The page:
Usually, we think of “having faith” as simply “trusting, believing.” And while that is true, it can be incomplete if we forget that, as Christians, we are also joined to Christ as our Bridegroom. In other words, there is a real relationship with Him—the living Christ—that is at stake. It is not just a matter of possessing correct content of what we believe about the person and work of Christ. And although we never have a legitimate cause to do so, we often break faith with and betray our faithful Bridegroom.

Francis Schaeffer talks about this in chapter seven of True Spirituality. Citing the passage above, he notes that since we have been rescued from the tyranny of the devil and placed safely in the arms of the Lord Jesus Christ—we are now positioned to bring forth His fruit.

Schaeffer expands upon the simple, yet remarkably powerful word picture in Romans 7:1-4 to make the point plain: “Imagine a married couple both of the one color of skin. Suddenly the wife brings forth a child clearly of another race. All the world would know that she has been unfaithful to her proper mate. So it is with us.”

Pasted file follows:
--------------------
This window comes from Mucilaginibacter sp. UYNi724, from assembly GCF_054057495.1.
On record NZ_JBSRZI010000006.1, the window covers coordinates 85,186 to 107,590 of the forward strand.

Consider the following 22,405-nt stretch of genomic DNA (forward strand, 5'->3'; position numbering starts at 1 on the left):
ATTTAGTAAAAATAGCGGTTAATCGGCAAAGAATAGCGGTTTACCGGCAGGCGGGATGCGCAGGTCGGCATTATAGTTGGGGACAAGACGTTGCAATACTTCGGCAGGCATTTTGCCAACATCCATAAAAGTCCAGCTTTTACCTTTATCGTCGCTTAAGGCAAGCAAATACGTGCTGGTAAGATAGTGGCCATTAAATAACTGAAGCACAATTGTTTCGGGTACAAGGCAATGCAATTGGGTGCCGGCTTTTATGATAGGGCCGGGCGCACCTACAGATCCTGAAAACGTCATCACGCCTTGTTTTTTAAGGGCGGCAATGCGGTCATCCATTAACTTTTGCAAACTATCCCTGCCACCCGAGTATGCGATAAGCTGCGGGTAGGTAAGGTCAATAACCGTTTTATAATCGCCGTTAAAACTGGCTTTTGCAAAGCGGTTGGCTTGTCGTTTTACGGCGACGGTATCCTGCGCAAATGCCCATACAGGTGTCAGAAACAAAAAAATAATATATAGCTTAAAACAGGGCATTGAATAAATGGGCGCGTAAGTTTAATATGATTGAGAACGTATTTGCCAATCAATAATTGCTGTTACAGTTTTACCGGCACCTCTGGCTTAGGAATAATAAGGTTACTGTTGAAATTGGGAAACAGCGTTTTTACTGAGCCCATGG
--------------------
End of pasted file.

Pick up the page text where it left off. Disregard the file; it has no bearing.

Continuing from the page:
When we do not bring forth His fruit—love, joy, peace, patience, kindness, goodness, faithfulness, gentleness and self-control (per Galatians 5:19)—but bring forth immorality, impurity, sensuality, idolatry, sorcery, enmities, strife, jealousy, outbursts of anger, disputes, dissensions, factions, envying, drunkenness, carousing and things like these (Galatians 5:19), it is because we have broken faith with Him and are in the state of infidelity of the highest order.

What generally causes us to distrust Christ and leads us to break faith with Him and run to the arms of another is the fact that we often think that we have a better way. We think that, somehow, God really doesn’t have our best interests at heart. I know for me, personally, this happens mostly when I am “Law-minded” in a way that discounts or obscures the gospel.

One writer, Milton Vincent, in his A Gospel Primer for Christians provides a helpful counter to this erroneous and sinful way of thinking (p. 18): “…when I begin my train of thought with the gospel, I realize that if God loved me enough to sacrifice His Son’s life for me, then He must be guided by that same love when He speaks His commandments to me. Viewing God’s commands and prohibitions in this light, I can see them for what they really are: friendly signposts from a heavenly Father who is seeking to love me through each directive, so that I might experience His very fullness forever.”  (Deut. 5:29)

Not only are they friendly signposts, they are friendly love letters from our faithful Bridegroom who has done nothing to warrant our distrust. By His life-giving Spirit, He is actively seeking to love us and bring forth His fruit in us today. What is the state of your union with Him?

Because of this, may God help us to contemplate afresh Schaeffer’s summary of the life of faith: “The how of the Christian life is the power of the crucified and risen Lord, through the agency of the indwelling Holy Spirit, by faith moment by moment.”